Of course retailers have a profit margin, I'm not twelve.
What I meant by arbitrary is that there's a certain point where a standard profit is made and then everything after that is just gravy. I think a lot of gravy gets made on exclusives. How else can you explain WM charging the same amount as a basic figure for their exclusive twin figures when Target charges 2 and 1/2 times that amount for their exclusives with the same run?
Hasbro's greatest expense in producing anything is in development, after that, getting the product to the shelves is dirt cheep per unit. I'm talking pennies per figure and a few dollars per ship, no matter what the size or amount of parts. So the question becomes this, how is the cost of development paid for? It has to be in one of two ways, A) it either gets added to the cost of the item in question, or, B) it's part of Hasbro's general overhead.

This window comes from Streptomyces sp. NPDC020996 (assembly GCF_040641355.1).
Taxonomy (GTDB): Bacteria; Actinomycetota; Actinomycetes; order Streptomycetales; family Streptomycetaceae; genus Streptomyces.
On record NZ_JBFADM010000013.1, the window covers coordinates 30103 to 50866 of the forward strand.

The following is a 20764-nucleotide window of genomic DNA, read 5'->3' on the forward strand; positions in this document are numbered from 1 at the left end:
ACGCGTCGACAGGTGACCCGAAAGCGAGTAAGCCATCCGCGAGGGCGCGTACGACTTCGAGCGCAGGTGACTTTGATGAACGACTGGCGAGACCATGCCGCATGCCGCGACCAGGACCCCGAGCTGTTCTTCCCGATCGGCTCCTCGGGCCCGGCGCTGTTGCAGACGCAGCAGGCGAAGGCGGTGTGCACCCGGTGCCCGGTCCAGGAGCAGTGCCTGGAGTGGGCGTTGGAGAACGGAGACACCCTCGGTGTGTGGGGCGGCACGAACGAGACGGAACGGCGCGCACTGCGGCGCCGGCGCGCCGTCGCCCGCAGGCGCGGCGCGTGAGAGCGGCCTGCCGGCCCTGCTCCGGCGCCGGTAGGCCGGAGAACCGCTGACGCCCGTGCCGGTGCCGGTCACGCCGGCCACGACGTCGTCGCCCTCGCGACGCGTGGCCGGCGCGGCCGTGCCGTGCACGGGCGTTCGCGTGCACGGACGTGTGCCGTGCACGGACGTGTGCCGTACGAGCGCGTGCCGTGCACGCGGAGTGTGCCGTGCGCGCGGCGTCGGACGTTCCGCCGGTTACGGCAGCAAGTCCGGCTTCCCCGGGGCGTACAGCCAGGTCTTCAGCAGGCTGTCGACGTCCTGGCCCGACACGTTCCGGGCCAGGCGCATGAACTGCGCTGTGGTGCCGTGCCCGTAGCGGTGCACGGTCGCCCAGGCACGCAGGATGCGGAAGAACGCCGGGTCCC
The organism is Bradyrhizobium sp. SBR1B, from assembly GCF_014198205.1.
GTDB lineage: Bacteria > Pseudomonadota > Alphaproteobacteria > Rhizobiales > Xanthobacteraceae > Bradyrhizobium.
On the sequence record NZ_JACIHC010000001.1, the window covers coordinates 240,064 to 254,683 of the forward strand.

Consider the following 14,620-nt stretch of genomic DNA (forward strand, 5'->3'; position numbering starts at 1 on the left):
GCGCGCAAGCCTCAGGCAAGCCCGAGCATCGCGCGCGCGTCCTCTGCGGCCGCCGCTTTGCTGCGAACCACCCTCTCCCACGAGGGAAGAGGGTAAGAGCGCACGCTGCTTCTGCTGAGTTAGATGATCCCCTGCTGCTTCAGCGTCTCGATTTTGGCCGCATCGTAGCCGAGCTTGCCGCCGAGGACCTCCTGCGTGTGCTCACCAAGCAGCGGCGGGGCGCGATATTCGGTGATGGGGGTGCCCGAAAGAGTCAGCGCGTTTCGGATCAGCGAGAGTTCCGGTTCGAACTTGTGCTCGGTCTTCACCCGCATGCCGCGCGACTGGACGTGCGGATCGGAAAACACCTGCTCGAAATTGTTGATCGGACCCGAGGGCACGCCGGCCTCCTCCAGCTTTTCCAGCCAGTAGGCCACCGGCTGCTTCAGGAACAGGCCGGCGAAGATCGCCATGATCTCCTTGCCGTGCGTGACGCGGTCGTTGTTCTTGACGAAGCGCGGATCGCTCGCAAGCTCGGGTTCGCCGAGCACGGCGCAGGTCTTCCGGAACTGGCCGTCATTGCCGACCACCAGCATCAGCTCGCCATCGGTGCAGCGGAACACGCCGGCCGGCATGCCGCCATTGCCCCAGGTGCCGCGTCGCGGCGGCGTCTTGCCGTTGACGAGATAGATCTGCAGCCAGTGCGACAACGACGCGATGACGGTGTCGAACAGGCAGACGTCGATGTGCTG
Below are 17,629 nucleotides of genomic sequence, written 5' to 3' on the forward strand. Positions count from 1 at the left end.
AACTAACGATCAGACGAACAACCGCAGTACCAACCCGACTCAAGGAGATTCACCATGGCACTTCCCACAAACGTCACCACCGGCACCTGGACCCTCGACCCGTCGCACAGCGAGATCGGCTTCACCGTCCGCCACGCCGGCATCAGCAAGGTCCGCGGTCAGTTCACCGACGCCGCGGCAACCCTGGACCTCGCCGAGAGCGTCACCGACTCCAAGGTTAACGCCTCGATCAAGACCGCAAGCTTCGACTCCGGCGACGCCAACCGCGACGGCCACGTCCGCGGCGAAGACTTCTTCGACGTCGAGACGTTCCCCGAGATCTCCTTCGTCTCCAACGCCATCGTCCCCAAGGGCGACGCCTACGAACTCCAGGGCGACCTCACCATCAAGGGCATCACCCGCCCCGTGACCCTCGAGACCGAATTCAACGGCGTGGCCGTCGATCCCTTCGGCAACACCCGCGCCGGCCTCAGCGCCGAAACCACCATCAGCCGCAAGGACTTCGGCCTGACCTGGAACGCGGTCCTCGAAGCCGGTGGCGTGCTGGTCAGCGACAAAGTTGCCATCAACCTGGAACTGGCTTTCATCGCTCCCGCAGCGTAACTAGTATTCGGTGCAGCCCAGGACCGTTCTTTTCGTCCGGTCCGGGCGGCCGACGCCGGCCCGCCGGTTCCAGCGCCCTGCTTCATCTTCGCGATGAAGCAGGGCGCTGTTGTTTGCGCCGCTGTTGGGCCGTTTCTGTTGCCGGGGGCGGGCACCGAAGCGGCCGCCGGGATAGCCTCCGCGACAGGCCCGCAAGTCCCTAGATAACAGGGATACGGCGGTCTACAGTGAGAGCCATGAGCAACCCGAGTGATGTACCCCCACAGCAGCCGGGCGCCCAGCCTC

If A, then the cost of re-releasing an At-At or a shuttle should cost FAR less than it's initial run or, if B, the development cost that Hasbro constantly sites as a cause for expense is irrelevant.
Shipping certainly does play a major factor, but it costs the same amount to ship a pallet of At-At's as it does a pallet of Basic figures. Certainly it costs more per At-At to ship, but I wonder how much of an impact this does have on the over all price. Think about it. Ten years ago when we first got the At-At, it was the same price as today, but basic figures have gone up $2. Logically, the At-At price should have gone up as well given the increased fuel costs and the fact that it's an exclusive.
I think we all can agree that something doesn't make sense and that I've put far too much thought into it.